Evaluation of Long-Term Strength and Durability Properties of Prestressed Concrete Girders with Microcracking

Project Details









Raissa Ferron, Salamone Salvatore, Savitha Srinivasan, Michael Rung, Brennan Dubuc, Arvin Ebrahimkhanlou




Beams, Bridges, Concrete structures, Cracking, Durability, Fabrication, Mechanical properties, Precast concrete

Project description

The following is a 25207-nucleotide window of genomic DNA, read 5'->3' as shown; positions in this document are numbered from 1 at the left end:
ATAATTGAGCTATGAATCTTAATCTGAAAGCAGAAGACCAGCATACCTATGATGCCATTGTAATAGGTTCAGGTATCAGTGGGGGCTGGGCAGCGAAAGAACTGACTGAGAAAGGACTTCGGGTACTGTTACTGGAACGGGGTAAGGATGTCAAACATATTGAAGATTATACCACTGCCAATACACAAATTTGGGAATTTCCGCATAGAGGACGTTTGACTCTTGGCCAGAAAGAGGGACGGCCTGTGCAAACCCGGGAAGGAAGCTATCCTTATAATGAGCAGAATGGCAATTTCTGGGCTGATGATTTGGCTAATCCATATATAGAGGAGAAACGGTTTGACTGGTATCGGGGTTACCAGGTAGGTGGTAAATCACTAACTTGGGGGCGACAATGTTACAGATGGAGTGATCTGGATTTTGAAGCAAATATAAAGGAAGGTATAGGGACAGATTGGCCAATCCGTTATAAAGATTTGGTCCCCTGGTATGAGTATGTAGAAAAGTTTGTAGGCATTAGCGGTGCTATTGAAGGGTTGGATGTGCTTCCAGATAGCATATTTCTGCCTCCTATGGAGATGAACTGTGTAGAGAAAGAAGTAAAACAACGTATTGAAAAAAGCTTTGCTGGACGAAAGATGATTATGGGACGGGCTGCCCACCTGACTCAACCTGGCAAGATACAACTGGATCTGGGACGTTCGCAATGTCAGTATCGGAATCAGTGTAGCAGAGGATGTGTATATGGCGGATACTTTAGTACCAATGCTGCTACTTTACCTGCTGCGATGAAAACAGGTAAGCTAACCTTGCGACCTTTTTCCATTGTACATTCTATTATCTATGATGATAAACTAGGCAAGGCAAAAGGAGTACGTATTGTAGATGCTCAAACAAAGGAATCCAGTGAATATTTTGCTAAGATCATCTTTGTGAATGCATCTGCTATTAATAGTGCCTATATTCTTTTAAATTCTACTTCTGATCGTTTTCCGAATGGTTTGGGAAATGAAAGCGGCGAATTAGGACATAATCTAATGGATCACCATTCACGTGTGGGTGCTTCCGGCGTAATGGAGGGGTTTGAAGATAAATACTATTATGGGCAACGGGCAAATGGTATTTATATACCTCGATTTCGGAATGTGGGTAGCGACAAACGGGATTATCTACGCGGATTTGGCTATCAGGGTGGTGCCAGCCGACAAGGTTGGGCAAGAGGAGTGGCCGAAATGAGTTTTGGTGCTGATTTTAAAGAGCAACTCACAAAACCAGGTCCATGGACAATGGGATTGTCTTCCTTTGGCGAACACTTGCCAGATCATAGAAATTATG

The presence of unexplained surface microcracks in several in-service prestressed girders across Texas led to concerns of reduced service life due to loss in long-term strength and durability. This project was designed to estimate both this potential loss in service life and the likelihood of long-term strength and durability issues that might arise due to the presence of these microcracks. Measurements of crack width, strain, stiffness and resistivity were taken from full-scale in-service and overcast or rejected girders over two years. Cores were collected from the overcast girders for further laboratory investigation of cracking, strength, stiffness, and durability properties. While the girders exhibited an increase in cracking and shrinkage, they have not shown a significant loss in strength, stiffness, and durability due to the presence and temporal growth of the microcracks. Exposure to environment and presence of pre-existing cracks were major factors affecting the rate of increase in cracking, while external loading was not. This temporal data was used to generate an empirical model to estimate the remaining service life of the girders using non-destructive test measurements as input variables. The model had a regression coefficient and reliability index in the “Good” range, and an error of 359 days. Laboratory specimens were cast to determine a critical cracking index value of 18 mm/m (0.5755 in./yd). The empirical model under-predicted service life by 4–10 years for all girders when compared to Life-365®. As these girders are designed for a service life of 75 years, the present rate of growth in microcracking can reduce the service life of the in-service girders from 2 to 13 years depending on the girder and nature of cracking. Further reduction in service life is also possible under fatigue loading as the girders age. Thus, continuous monitoring of the girders, especially in the last two decades of the girders’ lives, is recommended. In addition, the behavior of these girders with surface microcracks under marine exposure was observed to determine the effect of the microcracks on chloride-induced corrosion. Exposure to the simulated marine environment led to the formation of microcracks in the low water-cement ratio concrete specimens. However, the presence of microcracks did not significantly impact corrosion potential in the timeframe of the study. A novel approach using guided ultrasonic waves and acoustic emission to monitor corrosion process in prestressing strands was explored, with encouraging results. Further research should explore the key parameters that can influence corrosion monitoring using guided ultrasonic waves and to determine the efficacy of using the guided wave ultrasonic method as part of the maintenance program.